I’ve read Choreutics more than once, and it has always been my favorite of Laban’s books. I learned a lot by organizing the reading assignments, and re-reading along with fellow movement analysts. Here is what some of them had to say:

“The course provided me with a most satisfying and fulfilling re-engagement with the world of LMA.”

“I gained the chance to digest/redigest this material 30+ years hence my original training – which allowed me to bring MY experience into the mix.”

“The pace was just right. The work load was enough to be engaging but not so much as to be overwhelming.”

“The commentaries are very interesting; they add more information and insight to the writings of Laban.”

“I’m inspired to rethink how I engage my students in the Space Harmony material.”

“Decoding Laban’s Masterpiece Choreutics” starts again in October.  Register now.

Advancing Laban’s Ideas in Virtual Space

Moving oneself and observing others move are the best ways to learn about movement, but not the only ways. Recently I’ve been experimenting (successfully!) with correspondence courses.


It may seem counterintuitive that something as “old school” as a correspondence course can advance Laban’s work. But I, and nearly 40 readers on five continents, have been finding that this a great way to approach two of Laban’s most seminal books, Choreutics  (aka The Language of Movement) and Mastery of Movement.  

Choreutics primarily focuses on the space and shape aspects of movement, while Mastery deals more with body and effort. I subdivide each book into six assignments, with orienting questions, movement activities, and observation tasks. Students and I correspond via email regarding these assignments. In addition, I provide written commentaries on each chapter of the respective book.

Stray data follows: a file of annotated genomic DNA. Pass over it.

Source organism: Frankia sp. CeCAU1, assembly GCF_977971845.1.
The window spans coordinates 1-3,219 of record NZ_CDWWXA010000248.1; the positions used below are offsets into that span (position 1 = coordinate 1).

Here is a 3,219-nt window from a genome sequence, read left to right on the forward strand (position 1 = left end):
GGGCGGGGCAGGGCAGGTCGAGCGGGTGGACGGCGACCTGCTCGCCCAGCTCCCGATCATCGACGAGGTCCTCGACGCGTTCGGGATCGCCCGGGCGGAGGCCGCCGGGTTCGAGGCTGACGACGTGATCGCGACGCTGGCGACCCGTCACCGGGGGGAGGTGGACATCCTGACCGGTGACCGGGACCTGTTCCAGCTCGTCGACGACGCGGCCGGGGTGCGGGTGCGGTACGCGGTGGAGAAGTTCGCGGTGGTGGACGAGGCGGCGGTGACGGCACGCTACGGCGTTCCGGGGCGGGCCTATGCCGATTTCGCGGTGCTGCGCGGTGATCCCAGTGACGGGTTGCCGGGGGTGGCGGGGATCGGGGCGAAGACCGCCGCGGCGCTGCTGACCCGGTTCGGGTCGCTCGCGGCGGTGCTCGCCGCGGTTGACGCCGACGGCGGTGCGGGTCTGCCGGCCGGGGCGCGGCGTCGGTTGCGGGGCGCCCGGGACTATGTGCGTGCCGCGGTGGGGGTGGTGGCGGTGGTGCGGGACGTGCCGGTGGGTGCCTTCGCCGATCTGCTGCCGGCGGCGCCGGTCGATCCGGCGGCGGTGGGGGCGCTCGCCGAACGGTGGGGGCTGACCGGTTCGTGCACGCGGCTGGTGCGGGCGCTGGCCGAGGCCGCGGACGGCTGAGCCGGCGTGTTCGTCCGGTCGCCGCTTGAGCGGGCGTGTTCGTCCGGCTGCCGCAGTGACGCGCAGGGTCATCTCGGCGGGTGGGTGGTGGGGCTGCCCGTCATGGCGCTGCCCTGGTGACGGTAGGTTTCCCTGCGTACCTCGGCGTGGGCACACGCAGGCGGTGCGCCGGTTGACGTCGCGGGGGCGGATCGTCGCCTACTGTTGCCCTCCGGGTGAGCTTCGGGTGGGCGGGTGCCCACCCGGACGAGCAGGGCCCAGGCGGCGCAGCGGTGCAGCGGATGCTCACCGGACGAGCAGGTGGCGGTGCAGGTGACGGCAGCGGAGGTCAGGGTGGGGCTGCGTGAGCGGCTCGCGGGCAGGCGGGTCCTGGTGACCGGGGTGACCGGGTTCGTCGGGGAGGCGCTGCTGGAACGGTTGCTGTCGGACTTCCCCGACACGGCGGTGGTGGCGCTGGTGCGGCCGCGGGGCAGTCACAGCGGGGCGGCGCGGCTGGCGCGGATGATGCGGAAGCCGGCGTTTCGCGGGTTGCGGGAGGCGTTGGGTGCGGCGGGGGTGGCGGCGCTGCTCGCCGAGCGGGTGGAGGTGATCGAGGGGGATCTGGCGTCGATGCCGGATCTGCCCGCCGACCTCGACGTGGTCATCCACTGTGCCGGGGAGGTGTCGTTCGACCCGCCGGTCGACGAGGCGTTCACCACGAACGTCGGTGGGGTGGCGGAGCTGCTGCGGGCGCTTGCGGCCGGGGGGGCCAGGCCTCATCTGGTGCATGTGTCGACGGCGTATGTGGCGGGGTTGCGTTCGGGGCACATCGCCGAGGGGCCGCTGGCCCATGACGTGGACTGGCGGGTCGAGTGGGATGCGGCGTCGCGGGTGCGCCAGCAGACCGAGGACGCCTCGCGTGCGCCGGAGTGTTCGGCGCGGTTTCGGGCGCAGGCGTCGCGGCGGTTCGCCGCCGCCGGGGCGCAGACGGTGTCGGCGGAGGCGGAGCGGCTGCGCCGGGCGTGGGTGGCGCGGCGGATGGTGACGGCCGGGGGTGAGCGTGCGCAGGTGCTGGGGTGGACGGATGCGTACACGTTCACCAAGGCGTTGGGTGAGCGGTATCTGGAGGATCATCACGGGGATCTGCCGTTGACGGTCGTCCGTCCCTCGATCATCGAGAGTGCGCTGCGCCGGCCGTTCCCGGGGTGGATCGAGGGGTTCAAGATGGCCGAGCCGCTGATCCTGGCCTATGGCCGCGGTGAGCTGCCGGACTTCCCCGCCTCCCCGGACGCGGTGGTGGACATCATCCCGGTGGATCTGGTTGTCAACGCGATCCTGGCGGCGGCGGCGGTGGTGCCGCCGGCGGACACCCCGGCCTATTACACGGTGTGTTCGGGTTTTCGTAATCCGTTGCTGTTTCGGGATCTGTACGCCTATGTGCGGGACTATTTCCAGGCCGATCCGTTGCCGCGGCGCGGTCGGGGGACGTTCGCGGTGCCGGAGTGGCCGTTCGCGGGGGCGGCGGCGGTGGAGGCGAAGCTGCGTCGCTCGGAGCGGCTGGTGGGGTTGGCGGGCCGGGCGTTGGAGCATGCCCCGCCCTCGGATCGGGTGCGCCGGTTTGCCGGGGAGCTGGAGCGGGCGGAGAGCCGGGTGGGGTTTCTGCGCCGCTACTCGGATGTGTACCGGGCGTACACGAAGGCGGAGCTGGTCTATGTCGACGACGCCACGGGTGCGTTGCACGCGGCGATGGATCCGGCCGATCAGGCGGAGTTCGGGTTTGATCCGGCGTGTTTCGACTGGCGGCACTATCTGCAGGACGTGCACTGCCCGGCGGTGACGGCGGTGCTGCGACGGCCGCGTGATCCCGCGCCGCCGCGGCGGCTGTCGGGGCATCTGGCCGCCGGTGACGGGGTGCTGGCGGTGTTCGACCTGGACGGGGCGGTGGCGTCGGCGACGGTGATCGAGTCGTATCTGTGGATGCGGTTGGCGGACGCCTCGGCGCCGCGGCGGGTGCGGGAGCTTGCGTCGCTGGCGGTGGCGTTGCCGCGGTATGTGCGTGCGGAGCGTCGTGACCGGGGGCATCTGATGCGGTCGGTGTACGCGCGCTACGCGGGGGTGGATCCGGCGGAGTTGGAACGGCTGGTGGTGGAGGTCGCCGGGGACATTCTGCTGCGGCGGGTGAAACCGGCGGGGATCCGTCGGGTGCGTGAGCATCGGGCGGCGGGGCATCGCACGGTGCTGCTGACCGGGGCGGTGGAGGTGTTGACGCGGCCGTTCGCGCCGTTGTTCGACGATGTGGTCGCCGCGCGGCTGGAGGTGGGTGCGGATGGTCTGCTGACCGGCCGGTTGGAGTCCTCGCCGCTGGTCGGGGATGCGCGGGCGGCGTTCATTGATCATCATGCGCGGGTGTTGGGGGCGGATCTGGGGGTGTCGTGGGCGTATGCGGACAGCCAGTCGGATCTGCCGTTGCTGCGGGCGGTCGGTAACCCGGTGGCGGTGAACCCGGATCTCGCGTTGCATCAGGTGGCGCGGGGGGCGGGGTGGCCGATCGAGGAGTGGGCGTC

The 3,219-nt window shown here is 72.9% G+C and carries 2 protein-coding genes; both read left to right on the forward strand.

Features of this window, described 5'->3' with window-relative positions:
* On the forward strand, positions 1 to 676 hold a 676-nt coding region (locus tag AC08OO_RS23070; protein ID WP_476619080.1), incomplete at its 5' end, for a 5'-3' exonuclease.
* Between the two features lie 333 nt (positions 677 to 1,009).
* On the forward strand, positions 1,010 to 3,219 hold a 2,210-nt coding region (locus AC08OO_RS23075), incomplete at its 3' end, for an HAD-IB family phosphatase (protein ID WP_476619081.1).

Beginning in late October, MoveScape Center is offering the course “Decoding Rudolf Laban’s Masterpiece, Choreutics.” The course will end before Christmas, with an extra week off in the middle for Thanksgiving. Find out more.  

Advancing Laban’s Ideas in the Movement Studio

During the recent MoveScape Center workshop, “Expanding the Dynamosphere,” in New York City, we all had an “ah ha” moment about Laban’s effort theory. Here is how this insight unfolded.

Laban identified four effort drives. Of these, the Action Drive is the best known, for it deals with practical movements involved in working with tangible objects. The other three drives – Vision, Passion, and Spell – are called “transformation drives.” These are more subtle and complex effort combinations that have less to do with physical actions and more to do with mental activities such as thinking, feeling, and willing.


For Laban, mental activities also involve moving. I’m sure he would agree with Mabel Ellsworth Todd, who wrote “For every thought supported by feeling, there is a muscle change.” Laban obviously characterized the combination of space, time, and flow factors as the outward embodiment of visionary states of mind – those mental acts of following a line of thought, steadily concentrating, soaring on the wings of imagination, catching a sudden insight, coming to a gradual realization, and so on.